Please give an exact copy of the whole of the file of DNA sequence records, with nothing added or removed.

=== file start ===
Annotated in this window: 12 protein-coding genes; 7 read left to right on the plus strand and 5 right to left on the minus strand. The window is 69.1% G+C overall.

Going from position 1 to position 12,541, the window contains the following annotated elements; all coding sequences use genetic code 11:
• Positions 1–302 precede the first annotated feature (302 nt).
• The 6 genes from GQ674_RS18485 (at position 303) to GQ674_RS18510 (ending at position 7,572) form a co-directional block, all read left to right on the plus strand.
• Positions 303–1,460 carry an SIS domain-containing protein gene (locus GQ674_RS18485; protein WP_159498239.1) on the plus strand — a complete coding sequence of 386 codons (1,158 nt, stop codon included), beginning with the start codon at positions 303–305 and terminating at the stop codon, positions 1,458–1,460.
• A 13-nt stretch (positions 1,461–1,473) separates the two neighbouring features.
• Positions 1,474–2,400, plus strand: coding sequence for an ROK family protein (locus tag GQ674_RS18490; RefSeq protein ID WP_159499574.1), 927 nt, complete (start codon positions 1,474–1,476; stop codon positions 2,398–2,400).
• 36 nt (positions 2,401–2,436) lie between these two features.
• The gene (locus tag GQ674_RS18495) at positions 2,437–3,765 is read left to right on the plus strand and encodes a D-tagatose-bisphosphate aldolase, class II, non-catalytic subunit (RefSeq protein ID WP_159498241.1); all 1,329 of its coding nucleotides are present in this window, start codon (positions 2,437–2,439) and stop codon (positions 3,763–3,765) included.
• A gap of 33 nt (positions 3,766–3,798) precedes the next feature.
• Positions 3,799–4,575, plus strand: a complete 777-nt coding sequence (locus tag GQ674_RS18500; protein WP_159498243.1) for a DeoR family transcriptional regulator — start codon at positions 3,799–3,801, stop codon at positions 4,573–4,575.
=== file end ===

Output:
Annotated in this window: 12 protein-coding genes; 7 read left to right on the plus strand and 5 right to left on the minus strand. The window is 69.1% G+C overall.

Going from position 1 to position 12,541, the window contains the following annotated elements; all coding sequences use genetic code 11:
• Positions 1–302 precede the first annotated feature (302 nt).
• The 6 genes from GQ674_RS18485 (at position 303) to GQ674_RS18510 (ending at position 7,572) form a co-directional block, all read left to right on the plus strand.
• Positions 303–1,460 carry an SIS domain-containing protein gene (locus GQ674_RS18485; protein WP_159498239.1) on the plus strand — a complete coding sequence of 386 codons (1,158 nt, stop codon included), beginning with the start codon at positions 303–305 and terminating at the stop codon, positions 1,458–1,460.
• A 13-nt stretch (positions 1,461–1,473) separates the two neighbouring features.
• Positions 1,474–2,400, plus strand: coding sequence for an ROK family protein (locus tag GQ674_RS18490; RefSeq protein ID WP_159499574.1), 927 nt, complete (start codon positions 1,474–1,476; stop codon positions 2,398–2,400).
• 36 nt (positions 2,401–2,436) lie between these two features.
• The gene (locus tag GQ674_RS18495) at positions 2,437–3,765 is read left to right on the plus strand and encodes a D-tagatose-bisphosphate aldolase, class II, non-catalytic subunit (RefSeq protein ID WP_159498241.1); all 1,329 of its coding nucleotides are present in this window, start codon (positions 2,437–2,439) and stop codon (positions 3,763–3,765) included.
• A gap of 33 nt (positions 3,766–3,798) precedes the next feature.
• Positions 3,799–4,575, plus strand: a complete 777-nt coding sequence (locus tag GQ674_RS18500; protein WP_159498243.1) for a DeoR family transcriptional regulator — start codon at positions 3,799–3,801, stop codon at positions 4,573–4,575.